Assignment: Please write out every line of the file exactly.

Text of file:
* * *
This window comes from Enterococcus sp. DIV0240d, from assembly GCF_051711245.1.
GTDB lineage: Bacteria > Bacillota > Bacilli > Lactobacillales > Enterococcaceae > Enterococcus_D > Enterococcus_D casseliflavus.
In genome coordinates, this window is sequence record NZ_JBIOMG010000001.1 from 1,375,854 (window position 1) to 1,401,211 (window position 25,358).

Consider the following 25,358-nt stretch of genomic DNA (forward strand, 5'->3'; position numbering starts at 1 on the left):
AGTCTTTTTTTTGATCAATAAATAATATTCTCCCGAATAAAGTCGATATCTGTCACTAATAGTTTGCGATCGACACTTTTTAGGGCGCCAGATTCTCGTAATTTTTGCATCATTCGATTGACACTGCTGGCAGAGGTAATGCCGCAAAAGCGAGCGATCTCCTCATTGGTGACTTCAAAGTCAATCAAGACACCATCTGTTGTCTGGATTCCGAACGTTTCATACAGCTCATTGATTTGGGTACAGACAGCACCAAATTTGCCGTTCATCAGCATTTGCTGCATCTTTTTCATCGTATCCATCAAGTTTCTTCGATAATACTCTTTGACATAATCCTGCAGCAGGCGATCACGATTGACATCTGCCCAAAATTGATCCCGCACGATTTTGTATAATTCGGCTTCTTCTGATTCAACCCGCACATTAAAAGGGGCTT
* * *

This window comes from Enterococcus sp. DIV0240d, from assembly GCF_051711245.1.
GTDB lineage: Bacteria > Bacillota > Bacilli > Lactobacillales > Enterococcaceae > Enterococcus_D > Enterococcus_D casseliflavus.
In genome coordinates, this window is sequence record NZ_JBIOMG010000001.1 from 1,375,854 (window position 1) to 1,401,211 (window position 25,358).

Consider the following 25,358-nt stretch of genomic DNA (forward strand, 5'->3'; position numbering starts at 1 on the left):
AGTCTTTTTTTTGATCAATAAATAATATTCTCCCGAATAAAGTCGATATCTGTCACTAATAGTTTGCGATCGACACTTTTTAGGGCGCCAGATTCTCGTAATTTTTGCATCATTCGATTGACACTGCTGGCAGAGGTAATGCCGCAAAAGCGAGCGATCTCCTCATTGGTGACTTCAAAGTCAATCAAGACACCATCTGTTGTCTGGATTCCGAACGTTTCATACAGCTCATTGATTTGGGTACAGACAGCACCAAATTTGCCGTTCATCAGCATTTGCTGCATCTTTTTCATCGTATCCATCAAGTTTCTTCGATAATACTCTTTGACATAATCCTGCAGCAGGCGATCACGATTGACATCTGCCCAAAATTGATCCCGCACGATTTTGTATAATTCGGCTTCTTCTGATTCAACCCGCACATTAAAAGGGGCTT